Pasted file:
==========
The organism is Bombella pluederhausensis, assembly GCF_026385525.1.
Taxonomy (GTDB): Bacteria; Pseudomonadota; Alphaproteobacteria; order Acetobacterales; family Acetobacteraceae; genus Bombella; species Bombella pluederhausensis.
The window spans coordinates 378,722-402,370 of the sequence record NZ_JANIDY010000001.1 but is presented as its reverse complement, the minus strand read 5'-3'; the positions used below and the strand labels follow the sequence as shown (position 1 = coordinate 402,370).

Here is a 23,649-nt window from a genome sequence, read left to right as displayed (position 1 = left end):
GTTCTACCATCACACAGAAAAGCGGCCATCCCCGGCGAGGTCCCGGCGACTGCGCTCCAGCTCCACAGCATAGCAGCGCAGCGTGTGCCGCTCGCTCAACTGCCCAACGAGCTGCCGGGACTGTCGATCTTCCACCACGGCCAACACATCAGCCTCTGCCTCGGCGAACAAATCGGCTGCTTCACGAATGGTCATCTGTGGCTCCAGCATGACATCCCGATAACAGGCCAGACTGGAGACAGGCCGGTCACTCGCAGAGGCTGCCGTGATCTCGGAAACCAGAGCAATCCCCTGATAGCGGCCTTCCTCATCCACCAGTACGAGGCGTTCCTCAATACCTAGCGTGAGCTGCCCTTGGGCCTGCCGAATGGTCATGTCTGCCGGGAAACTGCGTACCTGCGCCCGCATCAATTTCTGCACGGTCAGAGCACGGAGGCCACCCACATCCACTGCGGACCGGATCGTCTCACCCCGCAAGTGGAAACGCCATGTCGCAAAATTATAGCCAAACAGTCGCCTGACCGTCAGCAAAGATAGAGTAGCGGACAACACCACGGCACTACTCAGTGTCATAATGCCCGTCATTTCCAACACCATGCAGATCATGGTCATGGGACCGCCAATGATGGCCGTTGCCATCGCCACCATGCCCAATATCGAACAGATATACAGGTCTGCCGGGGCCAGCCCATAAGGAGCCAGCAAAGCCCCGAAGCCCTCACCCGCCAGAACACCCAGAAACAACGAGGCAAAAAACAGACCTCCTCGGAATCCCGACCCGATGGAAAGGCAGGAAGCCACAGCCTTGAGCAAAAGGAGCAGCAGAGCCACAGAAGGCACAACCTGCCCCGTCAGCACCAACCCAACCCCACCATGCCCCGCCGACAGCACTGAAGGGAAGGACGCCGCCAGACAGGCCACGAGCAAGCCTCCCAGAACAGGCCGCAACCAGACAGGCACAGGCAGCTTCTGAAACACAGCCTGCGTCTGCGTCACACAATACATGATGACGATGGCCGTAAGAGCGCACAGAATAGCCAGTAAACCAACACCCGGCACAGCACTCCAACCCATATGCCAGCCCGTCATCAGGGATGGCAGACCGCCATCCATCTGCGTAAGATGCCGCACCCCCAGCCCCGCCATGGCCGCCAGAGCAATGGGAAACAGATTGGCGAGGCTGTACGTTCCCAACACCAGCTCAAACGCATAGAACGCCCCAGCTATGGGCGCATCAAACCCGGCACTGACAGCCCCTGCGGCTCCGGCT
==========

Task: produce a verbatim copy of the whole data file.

The organism is Bombella pluederhausensis, assembly GCF_026385525.1.
Taxonomy (GTDB): Bacteria; Pseudomonadota; Alphaproteobacteria; order Acetobacterales; family Acetobacteraceae; genus Bombella; species Bombella pluederhausensis.
The window spans coordinates 378,722-402,370 of the sequence record NZ_JANIDY010000001.1 but is presented as its reverse complement, the minus strand read 5'-3'; the positions used below and the strand labels follow the sequence as shown (position 1 = coordinate 402,370).

Here is a 23,649-nt window from a genome sequence, read left to right as displayed (position 1 = left end):
GTTCTACCATCACACAGAAAAGCGGCCATCCCCGGCGAGGTCCCGGCGACTGCGCTCCAGCTCCACAGCATAGCAGCGCAGCGTGTGCCGCTCGCTCAACTGCCCAACGAGCTGCCGGGACTGTCGATCTTCCACCACGGCCAACACATCAGCCTCTGCCTCGGCGAACAAATCGGCTGCTTCACGAATGGTCATCTGTGGCTCCAGCATGACATCCCGATAACAGGCCAGACTGGAGACAGGCCGGTCACTCGCAGAGGCTGCCGTGATCTCGGAAACCAGAGCAATCCCCTGATAGCGGCCTTCCTCATCCACCAGTACGAGGCGTTCCTCAATACCTAGCGTGAGCTGCCCTTGGGCCTGCCGAATGGTCATGTCTGCCGGGAAACTGCGTACCTGCGCCCGCATCAATTTCTGCACGGTCAGAGCACGGAGGCCACCCACATCCACTGCGGACCGGATCGTCTCACCCCGCAAGTGGAAACGCCATGTCGCAAAATTATAGCCAAACAGTCGCCTGACCGTCAGCAAAGATAGAGTAGCGGACAACACCACGGCACTACTCAGTGTCATAATGCCCGTCATTTCCAACACCATGCAGATCATGGTCATGGGACCGCCAATGATGGCCGTTGCCATCGCCACCATGCCCAATATCGAACAGATATACAGGTCTGCCGGGGCCAGCCCATAAGGAGCCAGCAAAGCCCCGAAGCCCTCACCCGCCAGAACACCCAGAAACAACGAGGCAAAAAACAGACCTCCTCGGAATCCCGACCCGATGGAAAGGCAGGAAGCCACAGCCTTGAGCAAAAGGAGCAGCAGAGCCACAGAAGGCACAACCTGCCCCGTCAGCACCAACCCAACCCCACCATGCCCCGCCGACAGCACTGAAGGGAAGGACGCCGCCAGACAGGCCACGAGCAAGCCTCCCAGAACAGGCCGCAACCAGACAGGCACAGGCAGCTTCTGAAACACAGCCTGCGTCTGCGTCACACAATACATGATGACGATGGCCGTAAGAGCGCACAGAATAGCCAGTAAACCAACACCCGGCACAGCACTCCAACCCATATGCCAGCCCGTCATCAGGGATGGCAGACCGCCATCCATCTGCGTAAGATGCCGCACCCCCAGCCCCGCCATGGCCGCCAGAGCAATGGGAAACAGATTGGCGAGGCTGTACGTTCCCAACACCAGCTCAAACGCATAGAACGCCCCAGCTATGGGCGCATCAAACCCGGCACTGACAGCCCCTGCGGCTCCGGCT